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Menopause, Androgens & Testosterone

Menopause, Androgens & Testosterone                 
Bone Loss From Menopause

Loss of Sexual Interest

Moodiness, Anxiety and Irritability
Increased Skin Changes                       For Herbs & Vitamins<CLICK
Women's Facial Hair Growth
Heart Disease
Final Conclusion

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Prior to menopause, androgens, mostly testosterone, are produced by the ovaries and adrenal glands. Androgens are important for maintaining bone density and sex drive. After menopause, the ovaries stop making androgens, the adrenals continue, but the total amount produced by the body is greatly diminished. Androgens are available combined with estrogen, for replacement therapy. The only combination drug is ESTRATEST®. This is prescribed as second-line therapy, for women who have not achieved good relief from hot flashes or who are complaining of loss of sex drive, on estrogen.

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Bone Loss From Menopause:

After menopause, bones loose significant amounts of calcium. In 25% of women, this bone loss can result in osteoporosis with the resultant high risk of broken bones. Taking estrogen stops the loss of any more calcium, but does not replace the calcium already lost. Taking calcium supplements and vitamin D will not replace the lost calcium, either. There is now evidence that taking a estrogen-androgen combination can promote new bone formation.

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Loss of Sexual Interest:

Loss of interest in sex is a common complaint of postmenopausal women. Androgens have been shown, in several studies, to improve libido (sex drive) in postmenopausal women. One study of 136 postmenopausal women complaining of sexual dysfunction were treated initially with estrogen alone. The estrogen therapy relieved vaginal pain associated with vaginal dryness, but did little for the loss of sex drive. The women were not depressed and were in stable marital relationships. When they were given estrogen-androgen combination therapy 80% reported improved libido.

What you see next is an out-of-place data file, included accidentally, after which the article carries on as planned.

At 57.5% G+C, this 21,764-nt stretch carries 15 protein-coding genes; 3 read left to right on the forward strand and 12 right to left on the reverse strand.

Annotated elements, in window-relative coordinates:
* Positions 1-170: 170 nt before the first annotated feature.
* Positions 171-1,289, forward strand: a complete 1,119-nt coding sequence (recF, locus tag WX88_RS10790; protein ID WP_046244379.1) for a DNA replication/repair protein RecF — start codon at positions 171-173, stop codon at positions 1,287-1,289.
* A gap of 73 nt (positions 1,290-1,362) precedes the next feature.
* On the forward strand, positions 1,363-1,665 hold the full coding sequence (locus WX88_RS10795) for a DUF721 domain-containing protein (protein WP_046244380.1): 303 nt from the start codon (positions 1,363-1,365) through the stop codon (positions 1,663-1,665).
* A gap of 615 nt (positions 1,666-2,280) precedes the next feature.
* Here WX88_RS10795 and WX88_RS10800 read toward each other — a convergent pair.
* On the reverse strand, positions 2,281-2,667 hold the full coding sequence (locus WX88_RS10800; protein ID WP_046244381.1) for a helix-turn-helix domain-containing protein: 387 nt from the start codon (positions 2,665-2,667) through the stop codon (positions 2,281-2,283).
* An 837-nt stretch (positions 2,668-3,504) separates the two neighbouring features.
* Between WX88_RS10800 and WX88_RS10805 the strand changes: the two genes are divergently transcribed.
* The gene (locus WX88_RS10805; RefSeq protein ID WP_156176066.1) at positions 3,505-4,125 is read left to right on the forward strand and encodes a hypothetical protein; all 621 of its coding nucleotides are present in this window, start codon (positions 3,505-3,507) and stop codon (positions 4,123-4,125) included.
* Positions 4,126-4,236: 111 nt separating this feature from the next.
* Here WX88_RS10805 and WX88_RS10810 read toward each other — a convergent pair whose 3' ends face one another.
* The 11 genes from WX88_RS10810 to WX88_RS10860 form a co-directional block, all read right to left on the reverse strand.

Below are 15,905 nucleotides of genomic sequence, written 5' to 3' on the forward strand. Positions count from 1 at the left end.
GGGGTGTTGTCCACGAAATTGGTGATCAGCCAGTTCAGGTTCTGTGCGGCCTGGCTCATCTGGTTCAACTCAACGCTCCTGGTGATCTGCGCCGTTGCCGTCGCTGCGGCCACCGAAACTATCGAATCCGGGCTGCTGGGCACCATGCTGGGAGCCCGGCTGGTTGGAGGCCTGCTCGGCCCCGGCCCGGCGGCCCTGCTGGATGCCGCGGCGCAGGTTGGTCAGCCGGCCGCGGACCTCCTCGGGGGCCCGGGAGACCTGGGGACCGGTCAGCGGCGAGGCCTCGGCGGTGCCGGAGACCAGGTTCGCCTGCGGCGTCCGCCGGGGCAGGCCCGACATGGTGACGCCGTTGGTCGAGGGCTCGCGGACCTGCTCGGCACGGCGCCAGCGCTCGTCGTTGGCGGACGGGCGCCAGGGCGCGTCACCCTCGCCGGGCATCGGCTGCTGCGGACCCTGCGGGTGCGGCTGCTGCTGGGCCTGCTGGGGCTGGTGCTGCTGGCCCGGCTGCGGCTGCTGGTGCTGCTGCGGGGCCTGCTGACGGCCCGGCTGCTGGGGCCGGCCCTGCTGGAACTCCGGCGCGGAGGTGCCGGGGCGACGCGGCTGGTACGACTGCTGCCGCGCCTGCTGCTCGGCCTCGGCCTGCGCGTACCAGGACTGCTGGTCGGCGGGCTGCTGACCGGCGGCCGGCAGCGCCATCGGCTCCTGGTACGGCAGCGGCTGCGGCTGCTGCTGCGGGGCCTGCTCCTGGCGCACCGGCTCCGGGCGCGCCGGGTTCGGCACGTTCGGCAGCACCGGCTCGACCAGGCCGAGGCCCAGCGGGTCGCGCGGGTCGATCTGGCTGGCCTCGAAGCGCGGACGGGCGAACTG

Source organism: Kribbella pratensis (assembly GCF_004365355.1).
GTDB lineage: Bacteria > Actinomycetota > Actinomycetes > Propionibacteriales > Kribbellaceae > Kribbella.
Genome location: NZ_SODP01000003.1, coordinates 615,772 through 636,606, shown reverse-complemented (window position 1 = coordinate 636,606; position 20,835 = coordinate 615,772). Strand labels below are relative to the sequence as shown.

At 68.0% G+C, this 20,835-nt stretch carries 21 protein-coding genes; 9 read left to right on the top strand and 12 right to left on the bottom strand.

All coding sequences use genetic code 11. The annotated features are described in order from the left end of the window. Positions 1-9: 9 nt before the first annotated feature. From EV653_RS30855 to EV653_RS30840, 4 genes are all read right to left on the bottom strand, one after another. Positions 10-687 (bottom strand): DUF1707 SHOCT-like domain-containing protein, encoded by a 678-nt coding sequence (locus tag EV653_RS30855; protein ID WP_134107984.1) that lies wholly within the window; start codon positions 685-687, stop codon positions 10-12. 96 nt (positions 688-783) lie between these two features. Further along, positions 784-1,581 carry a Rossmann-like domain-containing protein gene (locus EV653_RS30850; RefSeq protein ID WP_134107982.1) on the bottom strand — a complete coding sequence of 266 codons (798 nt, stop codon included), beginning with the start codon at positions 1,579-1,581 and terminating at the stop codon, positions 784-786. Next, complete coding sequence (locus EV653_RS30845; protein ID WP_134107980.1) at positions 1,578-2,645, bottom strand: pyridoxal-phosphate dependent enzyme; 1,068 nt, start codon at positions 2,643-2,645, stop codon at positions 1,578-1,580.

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Psychological Well Being:

Between 30% - 70% of postmenopausal women complain of psychological symptoms such as moodiness, anxiety and irritability. Higher androgen levels have been associated with better energy levels and an increased sense of well being.

Skin Changes:

Androgen-estrogen combination therapy has been shown to increase skin thickness and suppleness. There may also be an associated increase in oiliness and acne.

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Virilization and Hirsuitism:

Virilization is the appearance of masculine sexual characteristics, such as acne, deepening of the voice, baldness and increased muscle mass. Hirsuitism is the appearance of facial hair. Some women on androgens do show some of these symptoms. However, the symptoms are mild and readily reversible by lowering the dose or stopping the medication. Some studies have shown that these changes are LESS frequent in estrogen-androgen users. There is no evidence for an increase in liver disease in women who use estrogen-androgen therapy. However, women with liver disease should not start HRT.

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Heart Disease:

Androgen-estrogen therapy generally decreases HDL ( good cholesterol ). Estrogen alone increases HDL and this is considered the reason that estrogen protects from heart disease. Risk factors for heart disease need to be taken into consideration before starting androgens.

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Final Conclusion:

Should you be on an estrogen-androgen combination? Possibly, if 1: You are on estrogen and still experiencing hot flashes, 2: You are at high risk for osteoporosis and 3: You are on estrogen and still experiencing loss of sex drive. There are other questions you must answer with your physician. What is your BMD ? What is your cholesterol HDL ratio? There are still unanswered questions concerning androgens. How will androgens impact on heart disease and breast cancer over the long term? More long range studies are needed. For now take the information you have and discuss it with your physician if you think you might be a candidate for androgen therapy.
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